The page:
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Digestive Diseases and Sciences

, Volume 63, Issue 11, pp 2940–2949 | Cite as

Gut Microbiota Composition Before and After Use of Proton Pump Inhibitors

  • Mariko Hojo
  • Takashi Asahara
  • Akihito Nagahara
  • Tsutomu Takeda
  • Kohei Matsumoto
  • Hiroya Ueyama
  • Kenshi Matsumoto
  • Daisuke Asaoka
  • Takuya Takahashi
  • Koji Nomoto
  • Yuichiro Yamashiro
  • Sumio Watanabe
Open Access
Original Article

Abstract

Background

Recently, problems associated with proton pump inhibitor (PPI) use have begun to surface. PPIs influence the gut microbiota; therefore, PPI use may increase the risk of enteric infections and cause bacterial translocation. In this study, we investigated fecal microbiota composition, fecal organic acid concentrations and pH, and gut bacteria in the blood of the same patients before and after PPI use.

Methods

Twenty patients with reflux esophagitis based on endoscopic examination received 8 weeks of treatment with PPIs. To analyze fecal microbiota composition and gut bacteria in blood and organic acid concentrations, 16S and 23S rRNA-targeted quantitative RT-PCR and high-performance liquid chromatography were conducted.

Results

Lactobacillus species were significantly increased at both 4 and 8 weeks after PPI treatment compared with bacterial counts before treatment (P = 0.011 and P = 0.002, respectively). Among Lactobacillus spp., counts of the L. gasseri subgroup, L. fermentum, the L. reuteri subgroup, and the L. ruminis subgroup were significantly increased at 4 and 8 weeks after treatment compared with counts before treatment. Streptococcus species were also significantly increased at 4 and 8 weeks after PPI treatment compared with counts before treatment (P < 0.01 and P < 0.001, respectively). There was no significant difference in the total organic acid concentrations before and after PPI treatment. Detection rates of bacteria in blood before and after PPI treatment were 22 and 28%, respectively, with no significant differences.

Conclusions

Our quantitative RT-PCR results showed that gut dysbiosis was caused by PPI use, corroborating previous results obtained by metagenomic analysis.

Keywords

Proton pump inhibitor Bacterial translocation Microbiota Lactobacillus Streptococcus 

Introduction

The prevalence of gastroesophageal reflux disease (GERD) has increased worldwide, most likely due to changes in dietary patterns and increasing obesity [1]. The increasing prevalence of GERD has been associated with decreased prevalence of Helicobacter pylori infection, especially in Japan [2]. Proton pump inhibitors (PPIs) that suppress acid production and result in increased gastric pH are the most frequently used drugs for treatment of GERD [3]. The prophylactic use of aspirin to prevent coronary heart disease and cerebrovascular disease is commonly recommended [4], and PPIs are used to reduce upper gastrointestinal injuries associated with aspirin [5]. With the global growth of older populations, the prevalence of bone fractures [6] and osteoarthritis is increasing [7]. Nonsteroidal anti-inflammatory drugs (NSAIDs) are often used as painkillers to alleviate pain associated with these diseases, and PPIs are also used to prevent NSAID-induced ulcers [8]. Moreover, in clinical trials, the tolerability of PPIs was similar to that of placebo, and PPIs have been concluded to be very safe drugs [9, 10]. Accordingly, the numbers of prescriptions for PPIs have increased significantly, and the duration of treatment has also increased.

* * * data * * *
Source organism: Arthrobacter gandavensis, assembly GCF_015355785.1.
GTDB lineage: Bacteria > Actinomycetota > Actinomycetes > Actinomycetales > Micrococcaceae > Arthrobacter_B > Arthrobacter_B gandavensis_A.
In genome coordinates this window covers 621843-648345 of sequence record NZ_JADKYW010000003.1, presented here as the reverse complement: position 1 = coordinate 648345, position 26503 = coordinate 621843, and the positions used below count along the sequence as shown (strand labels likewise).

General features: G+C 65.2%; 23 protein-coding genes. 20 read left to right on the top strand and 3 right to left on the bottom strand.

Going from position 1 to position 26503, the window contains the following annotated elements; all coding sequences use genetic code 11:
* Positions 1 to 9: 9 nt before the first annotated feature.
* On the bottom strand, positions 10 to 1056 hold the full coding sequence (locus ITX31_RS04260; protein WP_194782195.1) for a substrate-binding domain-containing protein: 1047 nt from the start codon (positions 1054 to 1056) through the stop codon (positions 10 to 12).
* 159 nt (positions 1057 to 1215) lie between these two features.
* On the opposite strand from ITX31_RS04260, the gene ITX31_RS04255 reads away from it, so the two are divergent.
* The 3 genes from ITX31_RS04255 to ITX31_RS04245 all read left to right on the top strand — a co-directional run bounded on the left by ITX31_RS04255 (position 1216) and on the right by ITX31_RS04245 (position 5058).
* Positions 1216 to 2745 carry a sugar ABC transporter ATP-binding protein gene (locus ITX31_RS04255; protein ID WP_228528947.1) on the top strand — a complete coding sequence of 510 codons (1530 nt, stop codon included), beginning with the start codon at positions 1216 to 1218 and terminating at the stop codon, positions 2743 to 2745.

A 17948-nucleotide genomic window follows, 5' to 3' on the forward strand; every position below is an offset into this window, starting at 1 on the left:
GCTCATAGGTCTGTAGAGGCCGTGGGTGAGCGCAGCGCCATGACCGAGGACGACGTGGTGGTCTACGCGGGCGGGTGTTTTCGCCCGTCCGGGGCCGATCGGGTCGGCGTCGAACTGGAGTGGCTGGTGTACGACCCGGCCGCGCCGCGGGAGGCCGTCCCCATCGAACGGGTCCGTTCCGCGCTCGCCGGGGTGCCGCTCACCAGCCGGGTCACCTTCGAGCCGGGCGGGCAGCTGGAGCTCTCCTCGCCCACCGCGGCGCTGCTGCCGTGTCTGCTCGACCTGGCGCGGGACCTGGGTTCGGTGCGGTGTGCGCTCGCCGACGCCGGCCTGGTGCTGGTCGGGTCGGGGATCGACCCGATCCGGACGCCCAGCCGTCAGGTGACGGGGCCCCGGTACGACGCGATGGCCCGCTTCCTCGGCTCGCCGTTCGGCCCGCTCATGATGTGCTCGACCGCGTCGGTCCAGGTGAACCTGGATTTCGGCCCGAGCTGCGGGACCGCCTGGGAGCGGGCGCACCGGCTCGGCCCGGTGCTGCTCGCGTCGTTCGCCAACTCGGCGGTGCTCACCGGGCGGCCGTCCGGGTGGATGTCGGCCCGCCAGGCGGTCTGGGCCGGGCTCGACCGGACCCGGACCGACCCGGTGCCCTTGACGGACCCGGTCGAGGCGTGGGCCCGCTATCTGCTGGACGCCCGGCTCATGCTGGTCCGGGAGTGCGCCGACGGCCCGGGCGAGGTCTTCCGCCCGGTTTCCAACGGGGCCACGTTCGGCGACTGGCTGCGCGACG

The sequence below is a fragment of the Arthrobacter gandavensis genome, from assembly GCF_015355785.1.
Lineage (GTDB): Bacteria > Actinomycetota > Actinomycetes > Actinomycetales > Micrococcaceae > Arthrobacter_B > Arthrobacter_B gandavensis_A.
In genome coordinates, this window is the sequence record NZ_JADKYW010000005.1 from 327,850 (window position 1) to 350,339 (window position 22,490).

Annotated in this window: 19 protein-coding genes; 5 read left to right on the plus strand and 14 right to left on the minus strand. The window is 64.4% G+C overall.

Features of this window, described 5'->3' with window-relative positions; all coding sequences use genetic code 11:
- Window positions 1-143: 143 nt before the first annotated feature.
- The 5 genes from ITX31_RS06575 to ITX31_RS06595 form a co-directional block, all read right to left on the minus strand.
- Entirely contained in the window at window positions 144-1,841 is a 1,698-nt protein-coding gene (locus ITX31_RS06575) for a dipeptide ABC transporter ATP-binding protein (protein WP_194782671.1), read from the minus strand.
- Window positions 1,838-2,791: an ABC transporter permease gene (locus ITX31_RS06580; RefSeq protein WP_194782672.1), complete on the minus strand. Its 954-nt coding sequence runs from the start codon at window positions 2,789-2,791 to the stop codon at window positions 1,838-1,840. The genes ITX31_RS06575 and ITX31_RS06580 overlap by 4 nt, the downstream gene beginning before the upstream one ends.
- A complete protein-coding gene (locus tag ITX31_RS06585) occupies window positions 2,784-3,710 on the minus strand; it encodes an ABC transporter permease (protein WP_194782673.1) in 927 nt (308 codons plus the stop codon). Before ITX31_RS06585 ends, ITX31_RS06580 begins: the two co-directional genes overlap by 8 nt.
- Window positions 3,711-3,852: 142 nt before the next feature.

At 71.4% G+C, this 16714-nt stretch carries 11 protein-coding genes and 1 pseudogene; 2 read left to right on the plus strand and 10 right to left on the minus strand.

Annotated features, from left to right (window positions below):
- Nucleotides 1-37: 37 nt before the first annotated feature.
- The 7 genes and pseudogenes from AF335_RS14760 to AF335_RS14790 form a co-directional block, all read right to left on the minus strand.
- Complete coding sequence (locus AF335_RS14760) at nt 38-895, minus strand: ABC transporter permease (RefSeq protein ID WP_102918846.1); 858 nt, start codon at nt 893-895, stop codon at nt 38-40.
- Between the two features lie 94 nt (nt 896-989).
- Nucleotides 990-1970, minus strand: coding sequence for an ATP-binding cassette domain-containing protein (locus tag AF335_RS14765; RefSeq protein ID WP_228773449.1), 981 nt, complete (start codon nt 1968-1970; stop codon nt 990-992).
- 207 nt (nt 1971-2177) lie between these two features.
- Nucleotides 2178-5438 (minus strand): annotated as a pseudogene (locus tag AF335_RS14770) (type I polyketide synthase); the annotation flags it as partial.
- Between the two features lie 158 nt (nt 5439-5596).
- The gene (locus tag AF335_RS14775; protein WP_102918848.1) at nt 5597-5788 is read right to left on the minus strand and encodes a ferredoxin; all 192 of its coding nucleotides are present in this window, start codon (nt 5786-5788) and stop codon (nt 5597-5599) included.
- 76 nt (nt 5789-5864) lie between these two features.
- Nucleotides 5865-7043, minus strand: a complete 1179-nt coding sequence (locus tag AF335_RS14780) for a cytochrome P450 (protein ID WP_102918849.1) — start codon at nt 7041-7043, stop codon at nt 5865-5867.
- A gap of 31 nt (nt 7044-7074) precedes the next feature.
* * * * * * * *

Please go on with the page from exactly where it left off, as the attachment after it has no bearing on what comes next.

Recently, problems associated with PPI use have begun to surface. Long-term PPI use may affect nutrient absorption including calcium malabsorption and the resulting increased risk of bone fracture [11]. PPI use may increase the risk of enteric infections, such as Clostridium difficile and Campylobacter, as well as community-acquired pneumonia [12, 13, 14]. PPI use may also increase the incidence of small intestinal bacterial overgrowth [15]. In addition, PPI use is potentially associated with development of spontaneous bacterial peritonitis in cirrhotic patients with ascites or cryptogenic liver abscess, which might be caused by bacterial translocation [16, 17]. The gut microbiota plays an important role in host resistance against colonization by exogenous enteric microbes and overgrowth of indigenous commensals [18]. Several observation and intervention studies found that PPIs altered the gut microbiota composition [19, 20, 21, 22, 23]. Accordingly, the increased risk of enteric infections in PPI users may be caused by the influence of PPIs on the gut microbiota. Moreover, intestinal bacterial overgrowth promotes bacterial translocation [24]; PPIs are therefore likely to be one of the risk factors for bacterial translocation.

Organic acids have various pathophysiological effects on mucosal blood flow in the gastrointestinal tract [25], intestinal epithelial proliferation [26], intestinal motility [27], and control of the intraluminal pH [28] and are major energy sources for intestinal epithelial cells [29]. Since organic acids are produced by colonic bacteria, any alteration in gut microbiota composition may be associated with a change in organic acid composition [30].